Sacre bleu! Amazon and Google’s digital book efforts could force publishers to slash prices and put them out of business, says Arnaud Nourry, head of French book publisher Hachette. He is concerned that unilateral pricing by e-book resellers like Sony, Amazon and Barnes & Noble could destroy publisher profits. “On the one hand, you have millions of books for free where there is no longer an author to pay and, on the other hand, there are very recent books, bestsellers at $9.99, which means that all the rest will have to be sold at between zero and $9.99,” Nourry was quoted as saying in today’s Financial Times.
This is only partially true, of course. Books have a long and very rich history that cannot be easily replaced by electronic versions. There are many bibliophiles (including myself) that have shelves full of books that won’t get tossed aside in favor of my Kindle — a gadget which, at the moment, has a malfunctioning screen. That’s a problem I don’t run into with a paperback. There’s nothing quite like going into a bookstore and browsing the shelves looking for your next great read, so the electronic revolution won’t affect books as much as it has music and movies. There’s something romantic about a physical book that just isn’t there with CDs and DVDs — perhaps because the printed book has been around for hundreds of years, and audio and video have gone through a quite a few format changes in their short existence. This also makes books unique in the content realm, in that they are quite difficult to pirate.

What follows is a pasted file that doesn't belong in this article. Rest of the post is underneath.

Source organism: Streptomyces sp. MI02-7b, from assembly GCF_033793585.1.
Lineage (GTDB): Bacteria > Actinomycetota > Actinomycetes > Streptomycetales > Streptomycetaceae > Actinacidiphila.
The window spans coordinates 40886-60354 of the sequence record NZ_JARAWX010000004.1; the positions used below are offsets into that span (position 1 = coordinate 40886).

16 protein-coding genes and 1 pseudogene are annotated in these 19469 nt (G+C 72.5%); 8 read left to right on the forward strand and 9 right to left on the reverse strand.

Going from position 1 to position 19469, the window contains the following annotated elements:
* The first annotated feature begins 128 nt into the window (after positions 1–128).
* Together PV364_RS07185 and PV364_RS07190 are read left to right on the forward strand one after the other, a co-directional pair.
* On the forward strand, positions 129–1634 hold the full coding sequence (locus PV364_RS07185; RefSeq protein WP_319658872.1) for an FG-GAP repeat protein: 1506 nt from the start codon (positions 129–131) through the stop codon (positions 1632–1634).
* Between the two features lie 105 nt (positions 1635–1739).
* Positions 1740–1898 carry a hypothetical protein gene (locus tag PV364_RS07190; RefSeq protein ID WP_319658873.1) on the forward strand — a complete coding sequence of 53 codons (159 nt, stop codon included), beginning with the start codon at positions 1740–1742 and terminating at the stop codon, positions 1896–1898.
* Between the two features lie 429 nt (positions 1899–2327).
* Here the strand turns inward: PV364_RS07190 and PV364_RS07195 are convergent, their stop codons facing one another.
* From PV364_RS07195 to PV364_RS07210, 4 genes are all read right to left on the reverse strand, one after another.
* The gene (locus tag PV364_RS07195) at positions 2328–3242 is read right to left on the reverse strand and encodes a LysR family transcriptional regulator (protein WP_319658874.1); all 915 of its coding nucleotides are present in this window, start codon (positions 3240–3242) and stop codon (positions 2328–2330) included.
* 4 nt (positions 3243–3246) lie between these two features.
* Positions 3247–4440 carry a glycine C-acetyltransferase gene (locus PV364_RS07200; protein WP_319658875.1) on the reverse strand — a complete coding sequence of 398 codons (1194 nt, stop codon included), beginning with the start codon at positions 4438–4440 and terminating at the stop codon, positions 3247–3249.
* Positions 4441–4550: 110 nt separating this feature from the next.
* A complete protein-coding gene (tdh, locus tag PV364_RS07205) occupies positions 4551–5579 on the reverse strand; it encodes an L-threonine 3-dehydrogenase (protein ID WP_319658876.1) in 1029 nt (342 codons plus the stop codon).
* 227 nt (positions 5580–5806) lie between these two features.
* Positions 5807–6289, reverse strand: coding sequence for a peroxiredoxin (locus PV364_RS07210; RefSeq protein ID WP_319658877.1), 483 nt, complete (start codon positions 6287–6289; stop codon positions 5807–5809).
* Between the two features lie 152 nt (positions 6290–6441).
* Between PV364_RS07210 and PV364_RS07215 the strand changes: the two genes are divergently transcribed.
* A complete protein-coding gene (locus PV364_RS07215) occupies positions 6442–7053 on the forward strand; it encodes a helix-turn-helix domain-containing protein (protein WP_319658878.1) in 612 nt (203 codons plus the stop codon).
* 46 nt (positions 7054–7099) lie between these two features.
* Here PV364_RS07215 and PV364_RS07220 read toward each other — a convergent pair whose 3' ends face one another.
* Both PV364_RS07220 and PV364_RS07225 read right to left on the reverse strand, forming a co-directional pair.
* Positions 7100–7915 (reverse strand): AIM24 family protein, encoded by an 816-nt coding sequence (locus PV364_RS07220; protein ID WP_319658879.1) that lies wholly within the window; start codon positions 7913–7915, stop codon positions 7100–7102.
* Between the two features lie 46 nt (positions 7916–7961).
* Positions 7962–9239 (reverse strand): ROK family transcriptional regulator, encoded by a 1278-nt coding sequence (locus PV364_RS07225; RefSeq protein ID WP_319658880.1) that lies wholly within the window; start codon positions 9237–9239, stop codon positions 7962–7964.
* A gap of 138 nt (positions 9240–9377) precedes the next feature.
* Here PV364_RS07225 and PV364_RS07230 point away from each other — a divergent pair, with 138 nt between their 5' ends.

Regardless, Nourry has a point. He claims that retailers like Amazon are paying more than $9.99 for each e-book, thus selling them at a loss. He goes on: “That cannot last…Amazon is not in the business of losing money. So, one day, they are going to come to the publishers and say: By the way, we are cutting the price we pay. If that happens, after paying the authors, there will be nothing left for the publishers.” It’s not clear if that is true or not, but we do know that Amazon takes 70 percent of newspaper and blog subscriptions on the Kindle, with only 30 percent going to the content maker. Further, is it really a bad thing if the publisher is left out in the cold? Reading the rejection letters of hit authors makes one wonder what need there is for publishing houses at all, in the age of the Internet.
That’s what Mr. Nourry is so worried about. He is terrified that authors (and Amazon) will realize that they don’t really need his industry to get things done. Don’t worry, Arnaud. Yes, prices might go down and your cut may shrink — but perhaps you should be thankful that people will still be buying books in 10 years. That’s more than can be said for CDs and DVDs.